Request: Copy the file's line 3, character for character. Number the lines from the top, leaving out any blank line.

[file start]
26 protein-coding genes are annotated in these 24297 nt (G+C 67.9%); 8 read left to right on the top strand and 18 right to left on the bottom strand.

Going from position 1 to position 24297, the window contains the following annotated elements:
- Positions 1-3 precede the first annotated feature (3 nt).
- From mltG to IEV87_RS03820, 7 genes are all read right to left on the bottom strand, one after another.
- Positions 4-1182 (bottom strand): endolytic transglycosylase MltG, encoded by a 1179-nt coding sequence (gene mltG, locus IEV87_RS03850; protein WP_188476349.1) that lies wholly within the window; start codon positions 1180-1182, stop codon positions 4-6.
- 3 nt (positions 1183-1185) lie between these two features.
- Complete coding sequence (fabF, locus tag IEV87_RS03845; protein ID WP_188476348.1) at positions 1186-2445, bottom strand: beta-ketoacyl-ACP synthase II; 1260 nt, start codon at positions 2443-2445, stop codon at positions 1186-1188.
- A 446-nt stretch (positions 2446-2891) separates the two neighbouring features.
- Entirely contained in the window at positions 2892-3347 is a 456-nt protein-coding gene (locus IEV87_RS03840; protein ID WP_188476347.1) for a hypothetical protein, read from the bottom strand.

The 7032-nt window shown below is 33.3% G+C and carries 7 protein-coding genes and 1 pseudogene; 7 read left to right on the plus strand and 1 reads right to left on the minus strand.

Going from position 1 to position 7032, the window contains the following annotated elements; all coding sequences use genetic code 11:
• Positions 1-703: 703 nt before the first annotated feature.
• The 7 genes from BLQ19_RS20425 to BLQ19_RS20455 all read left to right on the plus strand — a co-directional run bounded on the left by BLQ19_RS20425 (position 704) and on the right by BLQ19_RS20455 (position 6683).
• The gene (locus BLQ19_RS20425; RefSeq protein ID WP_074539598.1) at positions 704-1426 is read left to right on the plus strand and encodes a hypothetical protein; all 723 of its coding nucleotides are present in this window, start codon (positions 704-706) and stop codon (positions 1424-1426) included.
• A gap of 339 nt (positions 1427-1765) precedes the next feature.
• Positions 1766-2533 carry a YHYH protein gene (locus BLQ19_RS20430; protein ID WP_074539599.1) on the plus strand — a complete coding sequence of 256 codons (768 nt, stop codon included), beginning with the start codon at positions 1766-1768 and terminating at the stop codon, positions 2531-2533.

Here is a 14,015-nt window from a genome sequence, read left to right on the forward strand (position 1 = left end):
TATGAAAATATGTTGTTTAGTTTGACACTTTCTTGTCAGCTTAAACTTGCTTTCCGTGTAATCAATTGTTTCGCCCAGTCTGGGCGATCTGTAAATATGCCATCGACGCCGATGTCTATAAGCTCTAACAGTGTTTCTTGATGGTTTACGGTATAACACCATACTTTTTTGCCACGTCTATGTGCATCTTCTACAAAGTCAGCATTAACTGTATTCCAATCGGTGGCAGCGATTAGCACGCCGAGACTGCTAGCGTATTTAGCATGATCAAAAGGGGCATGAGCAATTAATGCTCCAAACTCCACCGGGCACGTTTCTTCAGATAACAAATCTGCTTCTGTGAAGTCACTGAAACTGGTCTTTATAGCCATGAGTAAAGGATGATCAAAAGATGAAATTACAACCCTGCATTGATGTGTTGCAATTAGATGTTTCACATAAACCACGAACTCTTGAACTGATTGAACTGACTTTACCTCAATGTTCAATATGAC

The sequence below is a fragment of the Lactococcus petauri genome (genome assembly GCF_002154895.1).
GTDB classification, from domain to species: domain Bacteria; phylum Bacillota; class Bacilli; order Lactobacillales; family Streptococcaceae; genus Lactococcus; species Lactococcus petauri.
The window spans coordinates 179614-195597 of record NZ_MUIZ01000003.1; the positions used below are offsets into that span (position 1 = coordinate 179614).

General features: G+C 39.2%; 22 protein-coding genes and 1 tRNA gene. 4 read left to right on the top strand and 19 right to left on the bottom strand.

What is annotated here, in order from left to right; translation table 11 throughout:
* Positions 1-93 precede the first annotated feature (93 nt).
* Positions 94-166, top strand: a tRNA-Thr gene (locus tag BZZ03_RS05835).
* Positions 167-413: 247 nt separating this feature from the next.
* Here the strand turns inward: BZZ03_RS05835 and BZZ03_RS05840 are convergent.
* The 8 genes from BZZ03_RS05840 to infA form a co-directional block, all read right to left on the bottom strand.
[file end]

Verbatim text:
- Positions 1-3 precede the first annotated feature (3 nt).